'We claim? 1. A bicycle rack comprising an elongated beam of angle bar construction having oppositely diverging sides, a plurality of pairs of hooks arranged respectively on opposite sidesof the beam and extending in downwardly diverging relation, the hooks of each pair being formed of elongated arms laterally spaced from each other with the inner ends thereof rigidlyfixed to one of the diverging sides of the beam and with the opposite ends thereof up-turned to'form a supporting hook, and means for supporting said'beam.
2. A bicycle rack comprising an elongated beam of angle bar construction having oppositely diverging sides, means carried by said beam for supporting a bicycle, and a plurality of supporting frames for supporting said beam at points spaced apart lengthwise thereof, each of said supporting frames having laterally diverging sides with an apex portion at the top of said frame underlying a portion of said beam between the diverging sides of the angle bar thereof, and means for securing said beam directly to the supporting frames with said frames depending from the beam.
3. A bicycle rack comprising an elongated beam of angle bar construction having oppositely diverging sides, means carried by said beam for supporting a bicycle, and a plurality of sup- 7 frames depending fromthe beam. I
or found necessary. At the same time when it is found desirable to extend the rack by adding 4. A bicycle rack comprising an elongated beam of angle bar construction having oppositely diverging sides, means carried by said beam for supportinga bicycle, and a plurality of supporting framesfor supporting said beam at points spaced'apart lengthwise thereof, each of said supporting frameshaving laterally diverging sides withan apex portion at the top of said frame underlying a portion of said beam between the diverging sides of 'the angle barthereof, and fastening bolts extending through the adjacent diverging sides of the angle bar and supporting frames detachably fastening the same together.
5. In a bicycle rack, an elongated beam adapt" ed to be supported in elevated position, saidbeam being spaced apart to receive the bicycle therebetween in upstanding relation, said members beposite sides of the frame thereof, whereby bicycles may extend in opposite directions from said beam.
6. A bicycle rack comprising an elongated beam, means for supporting said beam in elevated position, said beam having pairs of support members extending laterally therefrom at downwardly diverging angles and having the inner ends thereof fixed to said beam, one pair of saidmembers extending in one direction and another pair extending in the opposite direction, both of the support members of one pair being spaced lengthwise of said beam in the same longitudinal direction from both of the support members of the other pair, said support members of each pair be-- ing arranged in positions to engag respectively laterally projecting portions of the bicycle on oping spaced apart a distance greater than the width of the frame of the bicycle and less than the Width of the handle bars thereof to engage the handle bars and hold the bicycle in upstanding relation therebetween, whereby bicycle may extend in opposite directions from said beam.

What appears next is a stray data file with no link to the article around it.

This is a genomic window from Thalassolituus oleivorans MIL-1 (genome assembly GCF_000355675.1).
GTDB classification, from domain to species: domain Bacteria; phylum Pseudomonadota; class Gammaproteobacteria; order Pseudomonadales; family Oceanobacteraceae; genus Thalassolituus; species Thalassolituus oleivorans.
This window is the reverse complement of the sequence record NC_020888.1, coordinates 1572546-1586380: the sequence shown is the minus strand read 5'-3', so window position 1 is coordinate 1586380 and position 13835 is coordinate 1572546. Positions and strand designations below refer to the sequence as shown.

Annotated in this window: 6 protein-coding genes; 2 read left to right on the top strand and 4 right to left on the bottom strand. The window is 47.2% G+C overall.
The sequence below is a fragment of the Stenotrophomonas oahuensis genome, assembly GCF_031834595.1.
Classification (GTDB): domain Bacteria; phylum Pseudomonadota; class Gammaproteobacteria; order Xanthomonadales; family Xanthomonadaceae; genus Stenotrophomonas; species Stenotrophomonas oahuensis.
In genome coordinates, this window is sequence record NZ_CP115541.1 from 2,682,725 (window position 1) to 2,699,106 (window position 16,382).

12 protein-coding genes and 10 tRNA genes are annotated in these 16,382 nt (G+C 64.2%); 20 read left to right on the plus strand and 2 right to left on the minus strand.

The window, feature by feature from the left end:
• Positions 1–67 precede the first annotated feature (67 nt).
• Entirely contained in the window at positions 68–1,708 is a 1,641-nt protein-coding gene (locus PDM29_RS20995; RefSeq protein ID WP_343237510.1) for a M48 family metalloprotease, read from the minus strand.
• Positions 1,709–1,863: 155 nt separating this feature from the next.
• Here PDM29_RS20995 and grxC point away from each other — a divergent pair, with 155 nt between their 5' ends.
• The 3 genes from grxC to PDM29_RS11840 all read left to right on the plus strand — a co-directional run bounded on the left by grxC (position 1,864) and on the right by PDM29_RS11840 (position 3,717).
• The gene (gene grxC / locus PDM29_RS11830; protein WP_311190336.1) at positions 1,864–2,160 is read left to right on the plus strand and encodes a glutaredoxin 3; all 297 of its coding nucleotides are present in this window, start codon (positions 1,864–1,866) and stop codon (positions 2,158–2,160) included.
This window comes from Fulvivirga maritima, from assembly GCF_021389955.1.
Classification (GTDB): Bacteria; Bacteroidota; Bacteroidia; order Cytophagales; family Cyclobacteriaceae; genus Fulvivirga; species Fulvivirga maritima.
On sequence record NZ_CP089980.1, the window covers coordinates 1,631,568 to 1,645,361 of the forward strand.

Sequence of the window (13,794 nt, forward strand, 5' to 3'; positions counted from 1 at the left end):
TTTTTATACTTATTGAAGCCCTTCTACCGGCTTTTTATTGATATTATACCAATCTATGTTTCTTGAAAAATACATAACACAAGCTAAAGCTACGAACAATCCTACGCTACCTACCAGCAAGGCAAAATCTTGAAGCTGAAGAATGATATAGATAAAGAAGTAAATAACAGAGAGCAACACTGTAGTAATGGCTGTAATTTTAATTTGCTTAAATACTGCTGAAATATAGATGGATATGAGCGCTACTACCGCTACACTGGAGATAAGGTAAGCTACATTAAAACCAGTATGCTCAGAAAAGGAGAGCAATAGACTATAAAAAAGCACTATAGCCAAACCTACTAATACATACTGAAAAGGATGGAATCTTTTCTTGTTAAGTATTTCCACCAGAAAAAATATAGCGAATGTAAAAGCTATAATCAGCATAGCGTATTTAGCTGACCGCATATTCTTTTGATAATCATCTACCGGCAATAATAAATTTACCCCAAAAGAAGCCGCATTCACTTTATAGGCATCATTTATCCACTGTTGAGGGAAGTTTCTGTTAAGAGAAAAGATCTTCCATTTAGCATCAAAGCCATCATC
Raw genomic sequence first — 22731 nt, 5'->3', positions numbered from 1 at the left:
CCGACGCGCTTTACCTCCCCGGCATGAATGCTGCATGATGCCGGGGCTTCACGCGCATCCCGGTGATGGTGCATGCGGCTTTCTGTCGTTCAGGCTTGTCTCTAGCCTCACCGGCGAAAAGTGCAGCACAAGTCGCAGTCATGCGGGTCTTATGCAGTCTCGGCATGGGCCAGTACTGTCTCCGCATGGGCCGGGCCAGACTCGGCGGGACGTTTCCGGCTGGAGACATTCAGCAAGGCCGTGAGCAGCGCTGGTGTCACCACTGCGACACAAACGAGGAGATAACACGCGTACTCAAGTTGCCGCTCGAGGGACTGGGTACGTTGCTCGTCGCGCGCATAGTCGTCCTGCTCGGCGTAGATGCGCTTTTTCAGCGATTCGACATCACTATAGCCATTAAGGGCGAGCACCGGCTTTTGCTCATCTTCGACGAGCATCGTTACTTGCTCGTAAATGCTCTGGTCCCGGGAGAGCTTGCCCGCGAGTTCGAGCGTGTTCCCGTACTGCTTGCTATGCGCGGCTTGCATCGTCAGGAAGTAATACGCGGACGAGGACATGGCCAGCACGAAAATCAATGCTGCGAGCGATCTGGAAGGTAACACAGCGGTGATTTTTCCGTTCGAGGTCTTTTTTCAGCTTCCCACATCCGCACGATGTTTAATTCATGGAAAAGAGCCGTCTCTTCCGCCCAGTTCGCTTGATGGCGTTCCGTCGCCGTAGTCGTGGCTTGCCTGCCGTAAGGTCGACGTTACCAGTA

'7. A bicycle rack comprising an elongated beam, means for supporting said beam in elevatedposition, said beam having pairs of support members extending laterally therefrom at downwardly diverging angles and having the inner ends thereof fixed to said beam, one pair of said members extending in-one direction and another pair extending in the opposite direction, both of the support members of one pair being spaced lengthwise of said beam in the same longitudinal direc tion from both of the support members of the other pair, said support members of each pair being spaced apart a distance greater than the width of the frame of the bicycle and less than the width of the seat and having hook portions thereon to engage the seat and hold the bicycle in upstanding relation therebetween, whereby bicycles may extend in opposite direction from